Why consider owning a micro-business

Micro-businesses (also called micro-enterprises or Very Small Businesses) are usually defined as a business with five or fewer employees (The Association of Enterprise Opportunity, 2005). Many of these businesses have no employees at all, just the self-employed owner. Micro-businesses are often associated with poor people in developing countries just trying to survive. But anyone who wants extra income, more control over their income and their life, or wants to spend their time earning a living doing something they like are potential micro-business owners (a.k.a micro-entrepreneurs).

A micro-business is usually larger and more complicated than a micro-income stream. Check out “Multiple Micro-Income Streams are Critical to Financial Self-Reliance” if you want more information. Personally, I like micro-income streams more. But that’s just me.

A large component to living a Self-Reliant lifestyle is creating a sustainable way to make money. Like it or not, some money is necessary. Unfortunately, this new economy hasn’t been very friendly to most people. Unemployment is the new normal for many people. Debt is on the rise. Foreclosures are still common. And salaries are, at best, stagnant. Sounds pretty unsustainable to me. Looks like we need to take back control of our future. That’s where starting and running your own micro-business comes in.

In 2008 there were 25.4 million micro-businesses in the United States (The Association of Enterprise Opportunity, 2008). Businesses with no employees accounted for 21.3 million of that number (The Association of Enterprise Opportunity, 2008). There were a total of 28.8 million businesses in 2008 (The Association of Enterprise Opportunity, 2008). That means that micro-businesses made up 88.2% (25.4/28.8) of the total number of businesses in the U.S. during 2008. You definitely won’t be alone if you start a micro-business.

The possibilities for creating your own micro-business are endless. Everyone has marketable skills and knowledge. Everyone. You could take job skills you have and turn them into freelance or consulting work. Many hobbies make great micro-businesses. One way to start getting ideas is to make a list of all the skills, knowledge, hobbies, and interests you have. Discard the stuff that doesn’t sound like fun (because life is too short to not have fun earning a living). Everything that’s left is a potential micro-business.


Advantages of micro-businesses

• Independence. You’re the boss.
• You can spend your time doing what you love (or at least like a lot).
• Your schedule is usually flexible.
• How much you earn is mostly dependent on how hard/smart you work.
• Can usually be started with a minimal monetary investment.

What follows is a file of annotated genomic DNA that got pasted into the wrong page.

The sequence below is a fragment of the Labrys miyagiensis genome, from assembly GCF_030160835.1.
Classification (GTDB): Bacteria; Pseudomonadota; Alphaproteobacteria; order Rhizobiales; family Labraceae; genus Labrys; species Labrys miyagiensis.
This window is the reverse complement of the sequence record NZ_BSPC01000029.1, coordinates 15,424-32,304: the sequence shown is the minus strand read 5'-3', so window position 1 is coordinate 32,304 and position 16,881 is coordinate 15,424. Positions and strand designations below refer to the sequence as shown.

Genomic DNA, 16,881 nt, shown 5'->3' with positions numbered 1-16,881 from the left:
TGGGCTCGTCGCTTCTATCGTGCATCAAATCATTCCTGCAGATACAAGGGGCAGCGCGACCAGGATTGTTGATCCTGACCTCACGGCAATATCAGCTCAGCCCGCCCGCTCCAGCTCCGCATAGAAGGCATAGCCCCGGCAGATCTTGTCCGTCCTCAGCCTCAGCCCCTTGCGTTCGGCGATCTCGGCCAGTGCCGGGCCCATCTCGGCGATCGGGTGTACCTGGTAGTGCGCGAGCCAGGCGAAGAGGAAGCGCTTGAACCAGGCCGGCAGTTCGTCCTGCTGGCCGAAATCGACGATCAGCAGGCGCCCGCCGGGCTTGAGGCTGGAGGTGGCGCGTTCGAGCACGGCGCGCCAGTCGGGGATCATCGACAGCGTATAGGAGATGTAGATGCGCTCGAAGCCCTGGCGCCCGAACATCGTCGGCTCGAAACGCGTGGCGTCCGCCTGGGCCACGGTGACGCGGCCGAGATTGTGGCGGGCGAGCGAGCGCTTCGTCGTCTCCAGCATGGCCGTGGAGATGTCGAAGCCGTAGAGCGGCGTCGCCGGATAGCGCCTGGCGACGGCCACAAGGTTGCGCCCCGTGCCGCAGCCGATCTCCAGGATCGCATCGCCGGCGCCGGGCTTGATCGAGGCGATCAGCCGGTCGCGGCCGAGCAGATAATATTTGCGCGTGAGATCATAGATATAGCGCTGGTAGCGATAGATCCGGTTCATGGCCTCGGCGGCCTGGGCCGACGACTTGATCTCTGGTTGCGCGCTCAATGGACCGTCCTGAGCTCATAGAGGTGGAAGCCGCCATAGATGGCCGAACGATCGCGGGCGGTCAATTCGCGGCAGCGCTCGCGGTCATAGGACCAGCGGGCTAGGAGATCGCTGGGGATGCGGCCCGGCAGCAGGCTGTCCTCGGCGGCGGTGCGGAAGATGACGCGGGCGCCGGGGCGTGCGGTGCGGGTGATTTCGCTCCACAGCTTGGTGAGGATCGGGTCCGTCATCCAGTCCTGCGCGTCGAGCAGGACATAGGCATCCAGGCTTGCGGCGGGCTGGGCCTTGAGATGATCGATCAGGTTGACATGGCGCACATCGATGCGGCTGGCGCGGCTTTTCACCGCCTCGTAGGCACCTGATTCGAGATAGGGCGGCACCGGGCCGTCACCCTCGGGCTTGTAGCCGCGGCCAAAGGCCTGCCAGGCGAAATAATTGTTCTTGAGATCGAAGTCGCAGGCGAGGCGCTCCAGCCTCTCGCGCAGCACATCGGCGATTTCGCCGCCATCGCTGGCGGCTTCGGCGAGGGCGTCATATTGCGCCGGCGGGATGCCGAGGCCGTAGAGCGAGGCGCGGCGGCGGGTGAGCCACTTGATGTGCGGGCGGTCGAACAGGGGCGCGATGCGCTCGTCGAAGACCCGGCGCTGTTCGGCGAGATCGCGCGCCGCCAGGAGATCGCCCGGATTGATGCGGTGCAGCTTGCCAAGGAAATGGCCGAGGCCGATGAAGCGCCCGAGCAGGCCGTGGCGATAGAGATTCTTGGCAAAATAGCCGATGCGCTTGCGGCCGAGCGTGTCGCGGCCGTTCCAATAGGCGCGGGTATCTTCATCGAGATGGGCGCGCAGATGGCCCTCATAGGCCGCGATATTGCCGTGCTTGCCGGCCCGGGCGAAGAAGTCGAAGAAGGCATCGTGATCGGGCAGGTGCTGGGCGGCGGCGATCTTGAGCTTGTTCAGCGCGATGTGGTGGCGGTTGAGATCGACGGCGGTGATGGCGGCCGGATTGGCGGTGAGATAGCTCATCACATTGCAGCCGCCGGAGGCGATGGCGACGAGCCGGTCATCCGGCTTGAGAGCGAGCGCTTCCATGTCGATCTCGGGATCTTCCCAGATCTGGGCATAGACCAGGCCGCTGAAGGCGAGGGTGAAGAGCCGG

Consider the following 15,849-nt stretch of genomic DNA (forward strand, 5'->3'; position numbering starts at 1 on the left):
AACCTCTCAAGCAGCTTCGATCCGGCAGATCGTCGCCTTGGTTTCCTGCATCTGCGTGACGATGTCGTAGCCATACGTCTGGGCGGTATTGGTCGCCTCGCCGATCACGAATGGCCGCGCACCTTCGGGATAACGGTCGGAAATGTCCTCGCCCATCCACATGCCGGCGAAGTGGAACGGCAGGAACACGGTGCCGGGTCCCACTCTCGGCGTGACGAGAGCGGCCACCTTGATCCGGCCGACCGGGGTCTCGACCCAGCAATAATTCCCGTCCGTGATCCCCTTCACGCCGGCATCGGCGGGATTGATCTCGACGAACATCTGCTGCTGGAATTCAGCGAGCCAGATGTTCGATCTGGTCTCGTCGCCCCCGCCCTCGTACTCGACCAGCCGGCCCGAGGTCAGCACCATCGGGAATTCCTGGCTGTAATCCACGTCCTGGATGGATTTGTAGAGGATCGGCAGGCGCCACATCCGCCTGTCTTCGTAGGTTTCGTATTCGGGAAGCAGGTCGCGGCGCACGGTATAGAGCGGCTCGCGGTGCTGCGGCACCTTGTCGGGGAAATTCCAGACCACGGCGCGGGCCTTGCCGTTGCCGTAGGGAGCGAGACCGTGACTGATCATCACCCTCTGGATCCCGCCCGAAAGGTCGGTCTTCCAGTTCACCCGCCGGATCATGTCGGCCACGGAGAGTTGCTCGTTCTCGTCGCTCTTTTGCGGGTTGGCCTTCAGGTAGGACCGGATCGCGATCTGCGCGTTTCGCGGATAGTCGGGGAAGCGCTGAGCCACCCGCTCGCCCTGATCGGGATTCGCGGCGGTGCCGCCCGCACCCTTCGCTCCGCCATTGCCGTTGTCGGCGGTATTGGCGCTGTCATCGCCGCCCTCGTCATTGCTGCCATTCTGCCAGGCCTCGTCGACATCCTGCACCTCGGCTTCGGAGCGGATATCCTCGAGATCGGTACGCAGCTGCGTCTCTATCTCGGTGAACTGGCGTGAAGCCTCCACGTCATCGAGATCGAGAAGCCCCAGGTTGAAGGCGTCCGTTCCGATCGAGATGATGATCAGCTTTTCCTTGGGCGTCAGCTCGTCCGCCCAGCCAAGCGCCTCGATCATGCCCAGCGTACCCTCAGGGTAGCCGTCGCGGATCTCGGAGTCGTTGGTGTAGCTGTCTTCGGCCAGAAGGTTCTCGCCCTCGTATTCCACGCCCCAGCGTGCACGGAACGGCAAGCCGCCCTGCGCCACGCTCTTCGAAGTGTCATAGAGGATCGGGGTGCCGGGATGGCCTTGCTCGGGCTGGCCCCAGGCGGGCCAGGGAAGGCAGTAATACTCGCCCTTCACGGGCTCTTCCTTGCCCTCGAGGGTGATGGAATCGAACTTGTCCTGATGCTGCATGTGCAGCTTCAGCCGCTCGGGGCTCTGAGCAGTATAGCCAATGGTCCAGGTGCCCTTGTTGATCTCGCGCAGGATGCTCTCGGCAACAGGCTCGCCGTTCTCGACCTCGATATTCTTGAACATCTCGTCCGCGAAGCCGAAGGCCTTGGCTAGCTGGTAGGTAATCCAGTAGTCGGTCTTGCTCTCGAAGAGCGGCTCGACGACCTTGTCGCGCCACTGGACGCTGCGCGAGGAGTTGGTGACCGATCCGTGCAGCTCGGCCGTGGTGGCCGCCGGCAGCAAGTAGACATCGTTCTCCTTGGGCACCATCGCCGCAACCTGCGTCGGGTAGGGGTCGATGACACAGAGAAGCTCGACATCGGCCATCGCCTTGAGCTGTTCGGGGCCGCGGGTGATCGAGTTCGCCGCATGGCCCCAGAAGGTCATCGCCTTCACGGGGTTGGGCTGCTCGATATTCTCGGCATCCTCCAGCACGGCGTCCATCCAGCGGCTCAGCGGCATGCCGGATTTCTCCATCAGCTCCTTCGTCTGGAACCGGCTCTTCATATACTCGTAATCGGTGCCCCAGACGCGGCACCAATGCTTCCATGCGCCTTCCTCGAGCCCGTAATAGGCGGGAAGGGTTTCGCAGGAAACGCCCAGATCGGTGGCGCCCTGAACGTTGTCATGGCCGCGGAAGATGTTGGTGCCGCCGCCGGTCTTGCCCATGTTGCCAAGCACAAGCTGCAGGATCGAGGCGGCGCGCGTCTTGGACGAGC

• Limited financial risk.
• Unlimited opportunities to learn new things and have new experiences.
• Can usually work from home.
• Can be part-time or full-time. It depends on how much effort you put into it.
• Minimal paperwork to start.


Disadvantages of micro-businesses

• If the owner (YOU) doesn’t work, they don’t get paid (usually).
• The owner has to provide his or her own health care insurance (or goes without).
• You have to put in a lot of time, usually more than 40 hours a week, to make it profitable. But hey, you like doing this activity anyway, right?
• You’ll need money saved up, a job, or an alternate source of income while your micro-business gets rolling.
• You’re the boss. You make all of the decisions. You’ll also have to constantly motivate yourself.
• There is more to running a business (even a micro-business) than just making widgets. You’ll have to learn a lot about a variety of topics.
• It is harder to get conventional loans. But the Small Business Administration has a MicroLoan program for up to $35,000. There are also a few other micro-loan lenders. Most micro-businesses won’t ever need that much money.

The bottom line is that micro-businesses offer a lower risk/higher reward ratio than most other financial opportunities. True job security is a rare thing these days. The opportunity to take control of your life is a powerful thing. And it’s even better if you can have fun while you’re doing it.

Low risk. Potentially great rewards. What do you have to lose?



The Association of Enterprise Opportunity (2005)– Microenterprise Development in the United States: An Overview – http://aeoworks.org/images/uploads/pages/Fact_sheet_Overview%20of%20US%20micro.pdf

The Association of Enterprise Opportunity (2008) – Microenterprise Business Statistics in the United States – http://aeoworks.org/images/uploads/pages/US-MEBS-2008%281%29.pdf


More Resources

The Association of Enterprise Opportunity (www.aeoworks.org) – Trade association for micro-businesses. Lots of great information and help.

Small Business Administration (www.sba.gov) – U.S. Federal organization created to help you start and run a small business.

The American Independent Business Alliance (www.amiba.net) – Represents the interests of local small businesses.

Entrepreneurship (www.entrepreneurship.org) – Free online international resource designed to help entrepreneurs.

FIELD – (fieldus.org) – A project designed to identify, develop and disseminate best practices in the micro-enterprise field.

Microbusiness News Briefs (www.microbusinessnewsbriefs.com) – Daily information about operating a micro-business.

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